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Publication numberUS1285753 A
Publication typeGrant
Publication dateNov 26, 1918
Filing dateOct 16, 1914
Priority dateOct 16, 1914
Publication numberUS 1285753 A, US 1285753A, US-A-1285753, US1285753 A, US1285753A
InventorsHarry F Loewenstein
Original AssigneeHarry F Loewenstein
Export CitationBiBTeX, EndNote, RefMan
External Links: USPTO, USPTO Assignment, Espacenet
Changeable-picture device.
US 1285753 A
Images(1)
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Description  (OCR text may contain errors)

H. F. L'GWENSTEIN. CHANGE ABLE PICTURE DEVICE. APPLICATION FILED OCT-16.4914.

1,285,753. Patented Nov. 26, 1918.

cinematographic e HARRY I. I|6WENSTEIN, OF WASHINGTON, DISTRICT OF COLUMBIA.

CHANGEABLE-PICTURE DEVICE.

Specification of Letters Patent.

Patented Nov. 26,1918.

Application filed October 16, 1914. Serial No; 866,941.

Devices, of whic-hthe following is a specification.

This invention relates to optics and more particularly to color screens for selectively segregating or viewing difierent overlapping pictures, for the )urpose of produci a fleet, such as disclose in the United States patent to Andre David, No. 174,106, issue-d February 29, 1876.

In the patent above referred to, two pictures in complementary colors, each representing a different phase of movement of an object, are overlapped on a. common field and movement thereof is simulated by alternate segregation of the different pictures through a. suitable viewing screen in rapid succession. The viewing screen is there shown in the form of a paddle having a handle at one end with the body of the paddle formed of two complementarily colored screens juxtaposed on a line transverse of the paddle. Vith a. viewing screen having.

such an arrangement of parts, it is neces-v sary, in operation, to move it horizontally across the eyes of the observer with the line of juxtaposition of the two complementary screens positioned vertically and passing first one eye and then the other which produces a confused image during the time the line is between the eyes, and requires amovement equal at least to the distance between the eyes which prohibits rapid operation.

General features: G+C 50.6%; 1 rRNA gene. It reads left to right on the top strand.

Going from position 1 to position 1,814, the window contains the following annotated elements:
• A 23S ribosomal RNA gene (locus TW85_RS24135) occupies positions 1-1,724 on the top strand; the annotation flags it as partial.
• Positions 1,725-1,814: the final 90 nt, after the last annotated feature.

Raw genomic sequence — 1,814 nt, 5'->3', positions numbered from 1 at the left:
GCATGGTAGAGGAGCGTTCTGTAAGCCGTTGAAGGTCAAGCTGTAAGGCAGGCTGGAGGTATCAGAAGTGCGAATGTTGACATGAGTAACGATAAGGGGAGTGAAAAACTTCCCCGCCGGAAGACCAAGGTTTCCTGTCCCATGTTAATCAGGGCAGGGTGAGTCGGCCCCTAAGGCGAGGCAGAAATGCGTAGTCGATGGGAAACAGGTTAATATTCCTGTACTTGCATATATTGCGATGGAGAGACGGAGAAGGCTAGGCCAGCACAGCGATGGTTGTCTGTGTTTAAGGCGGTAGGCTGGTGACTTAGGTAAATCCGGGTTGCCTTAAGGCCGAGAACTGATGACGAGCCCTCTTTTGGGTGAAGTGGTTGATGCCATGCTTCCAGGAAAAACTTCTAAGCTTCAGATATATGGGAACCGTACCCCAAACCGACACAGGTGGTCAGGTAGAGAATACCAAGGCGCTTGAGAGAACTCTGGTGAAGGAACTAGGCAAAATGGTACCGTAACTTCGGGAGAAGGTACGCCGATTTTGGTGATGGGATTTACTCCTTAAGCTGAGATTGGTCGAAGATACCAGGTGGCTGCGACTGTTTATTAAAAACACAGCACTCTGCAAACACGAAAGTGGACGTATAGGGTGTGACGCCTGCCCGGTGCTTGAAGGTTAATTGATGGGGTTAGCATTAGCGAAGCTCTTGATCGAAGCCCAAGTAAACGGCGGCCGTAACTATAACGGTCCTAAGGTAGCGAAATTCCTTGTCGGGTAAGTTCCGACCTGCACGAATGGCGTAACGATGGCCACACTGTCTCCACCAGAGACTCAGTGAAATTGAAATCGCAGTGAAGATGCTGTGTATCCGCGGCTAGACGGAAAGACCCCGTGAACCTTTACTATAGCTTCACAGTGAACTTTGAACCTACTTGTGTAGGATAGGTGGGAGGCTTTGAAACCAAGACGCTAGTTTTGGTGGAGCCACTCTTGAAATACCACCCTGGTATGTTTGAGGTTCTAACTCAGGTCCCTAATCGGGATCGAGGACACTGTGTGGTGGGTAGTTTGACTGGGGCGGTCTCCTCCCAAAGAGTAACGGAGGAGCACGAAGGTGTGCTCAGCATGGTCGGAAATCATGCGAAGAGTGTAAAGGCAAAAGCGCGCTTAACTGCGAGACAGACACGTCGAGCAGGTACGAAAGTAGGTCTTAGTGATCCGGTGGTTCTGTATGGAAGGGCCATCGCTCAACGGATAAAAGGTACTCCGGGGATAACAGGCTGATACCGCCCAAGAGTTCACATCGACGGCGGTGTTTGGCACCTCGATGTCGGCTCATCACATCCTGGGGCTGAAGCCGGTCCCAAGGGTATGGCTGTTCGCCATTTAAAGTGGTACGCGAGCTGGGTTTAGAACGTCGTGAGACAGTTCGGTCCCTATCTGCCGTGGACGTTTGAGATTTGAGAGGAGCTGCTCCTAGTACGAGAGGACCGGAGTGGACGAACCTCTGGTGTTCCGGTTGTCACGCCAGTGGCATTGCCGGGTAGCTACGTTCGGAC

The object of the present invention. is to obviate the above mentioned defects by providinga. viewing screen adapted to be easily operated by hand to effect an interchanging of the complementary screens simultaneously before both eyes and with a minimum amount of movement, whereby a complete change of view is produced instantaneously, and rapid operation rendered possible with little energy. I

In the drawings:

Figure 1 is a view of a composite picture as viewed by the unaided eye. I 1 Fig. 2 is a view of a. double color or viewing screen.

Fig. 3 is a view of the composite picture as seen through one of the color screens.

Fig. 4 is a view of the same picture as seen through the other color screen.

Fig. 5 is an embodiment of the invention in the form of a toy book.

Referring to the drawings in particular, in Fig. 1, 1 represents the surface of a. card, a page of av book or other similar object on which are two monochrome pictures in complementary colors, for example, one in .red and the other in green. The red picture is indicated in solid lines while the green pic ture is indicated indott-ed lines. The pictures may or may not overlap, and where they overlap the overlapping colors should combine to form black or a very dark color substantially black. To this end, the outside picture at least, should be in a transparent color medium so as to reflect very little or no light and act as a color screen to screen off the light reflected from the in effect a dark or substantially black color at the overlapping areas.

In Fig. 2, a double viewing screen 2 is shown which consists of a transparent body, preferably a light flexible body such as sheet gelatin or celluloid. One portion of the screen such as 3 is colored so as to transmit substantially the same amount and kind of light from both the light surface on which the composite picture is printed, and from one of the monochromes, while holding back that of the other monochrome, and another portion of the screen such as 4 is colored so as to have the opposite efiect. For example in this case, the portion 3 is colored green and the portion 4 colored red asindicated. To facilitate handling, the screen 2 may be provided with a'suitable' holder such as the finger hold 5 which in the form shown may be a simple fold of leather or the like attached at the middle of one edge of the screen.